After years of anticipation and a few months of rumors concerning all 106 episodes having been discovered… there is finally some satisfaction. 9 episodes, previously thought lost forever have been formally announced for release on iTunes, to be followed by DVD. The moment was celebrated by a press conference with Frazer Hines and Deborah Watling.
(clip from Kasterborous)
The Enemy of the World
Written by David Whitaker, directed by Barry Letts
Transmitted 23 December 1967 to 27 January 1968
The Doctor thinks that he has landed on a pleasant beach. Fetching a bucket and spade he sets to enjoying the situation which is totally ruined when he is fired upon and chased by a pair of low flying helicopters. Taken in by one of his pursuers, it is explained that the Doctor is a dead ringer for Salamander, who is described as the deadliest man o the planet. Ruling the United Zones Organisation, Salamander seems benevolent by the Doctor’s judgement, but the others insist that he is up to no good. Anyone who gets close to Salamander is found dead in short order. The only solution is to get someone on the inside, and the Doctor is the perfect candidate.
After taking on the characteristics and appearance of Salamander, the Doctor infiltrates the world leader’s inner circle only to find a den of corruption, assassination and cruelty. But beyond that is the deadliest secret of all which could destroy the entire planet. Fury from the Deep
One of the most bizarre Doctor Who adventures, The Enemy of the World is part espionage, part political thriller, it is also written by one of the luminaries of Doctor Whom script editor during the Hartnell era, David Whittaker. There is plenty of humor, richly written characters and plenty of action-fueled drama. It is also one of the very few ‘double’ stories in Doctor Who lore, alongside The Massacre of St Bartholomew’s Eve and Meglos. An adventure without any monsters, The Enemy of the World stands out among the other stories that year such as The Tomb of the Cybermen, The Ice Warriors and Fury from the Deep.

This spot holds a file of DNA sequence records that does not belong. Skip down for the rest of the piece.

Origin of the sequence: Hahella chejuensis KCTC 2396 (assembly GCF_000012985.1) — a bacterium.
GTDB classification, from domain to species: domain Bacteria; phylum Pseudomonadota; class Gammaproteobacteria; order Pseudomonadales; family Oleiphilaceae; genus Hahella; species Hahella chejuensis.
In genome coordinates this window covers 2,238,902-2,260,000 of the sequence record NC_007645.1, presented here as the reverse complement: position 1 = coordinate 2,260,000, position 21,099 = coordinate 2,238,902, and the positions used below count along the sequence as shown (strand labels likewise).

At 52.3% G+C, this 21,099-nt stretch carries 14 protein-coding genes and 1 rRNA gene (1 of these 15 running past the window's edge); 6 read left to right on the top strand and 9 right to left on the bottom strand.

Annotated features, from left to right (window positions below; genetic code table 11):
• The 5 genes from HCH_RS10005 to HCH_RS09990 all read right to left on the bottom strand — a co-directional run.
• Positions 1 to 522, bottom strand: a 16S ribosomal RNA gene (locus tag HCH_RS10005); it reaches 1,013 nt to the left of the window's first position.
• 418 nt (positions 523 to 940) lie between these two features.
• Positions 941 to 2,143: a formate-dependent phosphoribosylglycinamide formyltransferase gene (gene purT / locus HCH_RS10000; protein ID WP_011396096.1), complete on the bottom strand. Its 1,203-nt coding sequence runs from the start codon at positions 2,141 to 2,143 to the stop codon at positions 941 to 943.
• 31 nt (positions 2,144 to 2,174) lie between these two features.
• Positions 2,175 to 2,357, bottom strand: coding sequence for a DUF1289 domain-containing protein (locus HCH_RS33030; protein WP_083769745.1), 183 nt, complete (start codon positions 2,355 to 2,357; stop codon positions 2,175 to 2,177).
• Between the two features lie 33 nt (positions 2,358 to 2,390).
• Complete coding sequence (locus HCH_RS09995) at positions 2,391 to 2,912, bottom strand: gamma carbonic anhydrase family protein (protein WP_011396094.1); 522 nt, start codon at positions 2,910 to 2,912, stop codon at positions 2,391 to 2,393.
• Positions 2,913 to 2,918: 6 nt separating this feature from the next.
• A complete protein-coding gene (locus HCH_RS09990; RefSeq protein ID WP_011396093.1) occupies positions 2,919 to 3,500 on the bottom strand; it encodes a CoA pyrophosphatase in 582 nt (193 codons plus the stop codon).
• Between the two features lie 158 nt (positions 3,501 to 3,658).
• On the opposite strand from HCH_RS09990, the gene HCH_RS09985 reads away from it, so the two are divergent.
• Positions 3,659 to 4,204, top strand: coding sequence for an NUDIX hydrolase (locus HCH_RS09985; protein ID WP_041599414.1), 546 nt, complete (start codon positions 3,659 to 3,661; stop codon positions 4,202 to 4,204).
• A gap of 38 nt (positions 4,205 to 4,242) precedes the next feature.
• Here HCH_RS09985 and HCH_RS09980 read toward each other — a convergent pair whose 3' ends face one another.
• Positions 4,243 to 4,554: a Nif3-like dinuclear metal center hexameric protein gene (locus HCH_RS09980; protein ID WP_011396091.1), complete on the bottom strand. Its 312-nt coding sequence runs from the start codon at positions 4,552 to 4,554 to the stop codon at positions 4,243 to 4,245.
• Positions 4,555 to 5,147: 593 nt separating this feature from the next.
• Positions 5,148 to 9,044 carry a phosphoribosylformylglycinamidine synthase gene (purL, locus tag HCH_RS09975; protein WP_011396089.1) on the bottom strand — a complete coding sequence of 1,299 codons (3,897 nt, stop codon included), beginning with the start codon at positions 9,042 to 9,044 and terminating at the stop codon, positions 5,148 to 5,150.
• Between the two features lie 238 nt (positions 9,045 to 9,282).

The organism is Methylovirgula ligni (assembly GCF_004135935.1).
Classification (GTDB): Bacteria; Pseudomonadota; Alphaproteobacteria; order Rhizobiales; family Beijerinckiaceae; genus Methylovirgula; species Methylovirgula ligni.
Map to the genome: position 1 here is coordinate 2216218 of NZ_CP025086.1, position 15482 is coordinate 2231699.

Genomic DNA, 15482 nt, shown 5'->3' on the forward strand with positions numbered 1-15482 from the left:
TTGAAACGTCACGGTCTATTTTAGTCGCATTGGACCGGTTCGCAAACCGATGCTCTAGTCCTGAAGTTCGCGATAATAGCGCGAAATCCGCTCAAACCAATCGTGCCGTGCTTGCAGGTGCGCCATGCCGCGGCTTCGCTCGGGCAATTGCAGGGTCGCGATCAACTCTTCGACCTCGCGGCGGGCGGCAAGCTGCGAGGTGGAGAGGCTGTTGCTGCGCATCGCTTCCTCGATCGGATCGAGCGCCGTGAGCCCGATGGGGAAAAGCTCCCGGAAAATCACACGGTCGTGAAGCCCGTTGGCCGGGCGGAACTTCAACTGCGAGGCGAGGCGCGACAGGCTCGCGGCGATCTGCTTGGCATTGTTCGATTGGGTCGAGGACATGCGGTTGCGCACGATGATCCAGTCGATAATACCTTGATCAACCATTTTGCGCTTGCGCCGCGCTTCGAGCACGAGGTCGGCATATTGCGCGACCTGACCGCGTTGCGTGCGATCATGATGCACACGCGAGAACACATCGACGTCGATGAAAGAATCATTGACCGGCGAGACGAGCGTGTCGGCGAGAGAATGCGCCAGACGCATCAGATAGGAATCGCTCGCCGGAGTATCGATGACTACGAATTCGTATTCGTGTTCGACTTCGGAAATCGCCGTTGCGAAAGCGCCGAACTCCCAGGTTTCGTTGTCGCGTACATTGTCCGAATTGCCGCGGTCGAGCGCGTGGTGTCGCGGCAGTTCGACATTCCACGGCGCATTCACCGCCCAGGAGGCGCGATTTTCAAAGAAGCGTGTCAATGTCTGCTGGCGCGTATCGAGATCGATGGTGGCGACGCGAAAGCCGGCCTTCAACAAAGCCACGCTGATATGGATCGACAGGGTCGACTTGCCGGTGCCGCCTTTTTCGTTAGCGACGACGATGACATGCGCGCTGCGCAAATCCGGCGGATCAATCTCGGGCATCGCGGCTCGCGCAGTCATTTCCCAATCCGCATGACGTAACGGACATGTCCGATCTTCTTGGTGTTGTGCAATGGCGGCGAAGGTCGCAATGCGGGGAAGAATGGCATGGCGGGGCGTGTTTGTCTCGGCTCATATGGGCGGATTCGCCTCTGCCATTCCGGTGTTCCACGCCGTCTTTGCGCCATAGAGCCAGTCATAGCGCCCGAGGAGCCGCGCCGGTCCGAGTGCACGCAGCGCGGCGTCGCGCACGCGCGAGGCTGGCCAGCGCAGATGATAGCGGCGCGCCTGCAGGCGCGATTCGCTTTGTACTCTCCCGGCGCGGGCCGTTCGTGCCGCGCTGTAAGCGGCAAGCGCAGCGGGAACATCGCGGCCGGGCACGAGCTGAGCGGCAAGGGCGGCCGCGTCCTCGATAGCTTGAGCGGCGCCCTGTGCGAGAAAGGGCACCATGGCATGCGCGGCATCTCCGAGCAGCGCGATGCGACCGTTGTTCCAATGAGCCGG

After the monumental find in Ethopia, Enemy of the World is finally complete. It has been remastered and made available on iTunes, with a DVD release scheduled in the UK for 25th of November.
The Web of Fear
Written by Mervyn Haisman and Henry Lincoln, Directed by Douglas Camfield
Transmitted 3 February to 9 March 1968
The TARDIS is ensnared in a web, preventing it from landing until London has been completely overcome by the marauding Yeti, robotic creatures under the control of the Great Intelligence. The Doctor had previously defeated the Great Intelligence in Tibet with the help of Professor Travers (played by Victoria-Deborah Watling’s father, Jack), an explorer in search of the Abominable Snowman. Revived by the Great Intelligence, the Yeti are spraying a mind-warping web throughout the network of tunnels. Arriving thirty years after they had last seen him, Travers is a crotchety old man and part of a special team attempting to contain the Yeti menace in the London underground. The Doctor and his companions arrive during the systematic destruction of the tunnels to halt the progress of the insidious web. Their numbers reduced, the team must endure the claustrophobia of the tunnels and the company of cloying TV pressman Harold Chorley who is determined to get a story out of all this.